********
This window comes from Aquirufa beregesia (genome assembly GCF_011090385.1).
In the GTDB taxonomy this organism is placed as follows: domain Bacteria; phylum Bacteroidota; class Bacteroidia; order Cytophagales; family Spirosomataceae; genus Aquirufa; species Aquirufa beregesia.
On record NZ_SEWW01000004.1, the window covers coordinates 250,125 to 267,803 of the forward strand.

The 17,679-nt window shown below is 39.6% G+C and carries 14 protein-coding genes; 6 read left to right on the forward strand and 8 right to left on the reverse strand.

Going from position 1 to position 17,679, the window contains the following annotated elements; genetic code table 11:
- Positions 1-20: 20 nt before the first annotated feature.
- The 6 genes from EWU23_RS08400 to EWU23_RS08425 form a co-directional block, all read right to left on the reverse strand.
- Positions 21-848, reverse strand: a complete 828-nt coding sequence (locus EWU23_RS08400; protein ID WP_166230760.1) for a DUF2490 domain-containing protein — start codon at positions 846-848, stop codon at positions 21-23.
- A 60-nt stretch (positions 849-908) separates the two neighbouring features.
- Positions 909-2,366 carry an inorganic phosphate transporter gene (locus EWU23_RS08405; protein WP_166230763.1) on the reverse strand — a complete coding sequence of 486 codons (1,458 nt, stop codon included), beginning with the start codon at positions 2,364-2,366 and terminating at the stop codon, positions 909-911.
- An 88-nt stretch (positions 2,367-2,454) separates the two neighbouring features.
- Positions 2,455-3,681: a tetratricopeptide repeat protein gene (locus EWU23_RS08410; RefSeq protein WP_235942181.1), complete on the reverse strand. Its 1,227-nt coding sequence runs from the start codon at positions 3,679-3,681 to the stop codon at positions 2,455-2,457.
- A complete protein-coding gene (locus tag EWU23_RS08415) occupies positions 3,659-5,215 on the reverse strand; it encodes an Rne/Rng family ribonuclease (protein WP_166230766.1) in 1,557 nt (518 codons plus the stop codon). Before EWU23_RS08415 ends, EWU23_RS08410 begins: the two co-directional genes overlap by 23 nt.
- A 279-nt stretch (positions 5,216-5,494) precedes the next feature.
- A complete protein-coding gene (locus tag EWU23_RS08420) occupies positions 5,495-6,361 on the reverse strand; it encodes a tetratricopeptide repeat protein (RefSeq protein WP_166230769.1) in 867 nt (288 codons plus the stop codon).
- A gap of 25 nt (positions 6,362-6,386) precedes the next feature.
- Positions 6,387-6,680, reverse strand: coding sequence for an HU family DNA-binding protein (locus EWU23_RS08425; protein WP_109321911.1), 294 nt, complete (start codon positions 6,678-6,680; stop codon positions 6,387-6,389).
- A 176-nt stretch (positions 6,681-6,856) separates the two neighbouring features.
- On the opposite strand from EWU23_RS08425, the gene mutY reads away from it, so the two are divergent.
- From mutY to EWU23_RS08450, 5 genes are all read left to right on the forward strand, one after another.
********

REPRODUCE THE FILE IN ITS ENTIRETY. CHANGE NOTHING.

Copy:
This window comes from Aquirufa beregesia (genome assembly GCF_011090385.1).
In the GTDB taxonomy this organism is placed as follows: domain Bacteria; phylum Bacteroidota; class Bacteroidia; order Cytophagales; family Spirosomataceae; genus Aquirufa; species Aquirufa beregesia.
On record NZ_SEWW01000004.1, the window covers coordinates 250,125 to 267,803 of the forward strand.

The 17,679-nt window shown below is 39.6% G+C and carries 14 protein-coding genes; 6 read left to right on the forward strand and 8 right to left on the reverse strand.

Going from position 1 to position 17,679, the window contains the following annotated elements; genetic code table 11:
- Positions 1-20: 20 nt before the first annotated feature.
- The 6 genes from EWU23_RS08400 to EWU23_RS08425 form a co-directional block, all read right to left on the reverse strand.
- Positions 21-848, reverse strand: a complete 828-nt coding sequence (locus EWU23_RS08400; protein ID WP_166230760.1) for a DUF2490 domain-containing protein — start codon at positions 846-848, stop codon at positions 21-23.
- A 60-nt stretch (positions 849-908) separates the two neighbouring features.
- Positions 909-2,366 carry an inorganic phosphate transporter gene (locus EWU23_RS08405; protein WP_166230763.1) on the reverse strand — a complete coding sequence of 486 codons (1,458 nt, stop codon included), beginning with the start codon at positions 2,364-2,366 and terminating at the stop codon, positions 909-911.
- An 88-nt stretch (positions 2,367-2,454) separates the two neighbouring features.
- Positions 2,455-3,681: a tetratricopeptide repeat protein gene (locus EWU23_RS08410; RefSeq protein WP_235942181.1), complete on the reverse strand. Its 1,227-nt coding sequence runs from the start codon at positions 3,679-3,681 to the stop codon at positions 2,455-2,457.
- A complete protein-coding gene (locus tag EWU23_RS08415) occupies positions 3,659-5,215 on the reverse strand; it encodes an Rne/Rng family ribonuclease (protein WP_166230766.1) in 1,557 nt (518 codons plus the stop codon). Before EWU23_RS08415 ends, EWU23_RS08410 begins: the two co-directional genes overlap by 23 nt.
- A 279-nt stretch (positions 5,216-5,494) precedes the next feature.
- A complete protein-coding gene (locus tag EWU23_RS08420) occupies positions 5,495-6,361 on the reverse strand; it encodes a tetratricopeptide repeat protein (RefSeq protein WP_166230769.1) in 867 nt (288 codons plus the stop codon).
- A gap of 25 nt (positions 6,362-6,386) precedes the next feature.
- Positions 6,387-6,680, reverse strand: coding sequence for an HU family DNA-binding protein (locus EWU23_RS08425; protein WP_109321911.1), 294 nt, complete (start codon positions 6,678-6,680; stop codon positions 6,387-6,389).
- A 176-nt stretch (positions 6,681-6,856) separates the two neighbouring features.
- On the opposite strand from EWU23_RS08425, the gene mutY reads away from it, so the two are divergent.
- From mutY to EWU23_RS08450, 5 genes are all read left to right on the forward strand, one after another.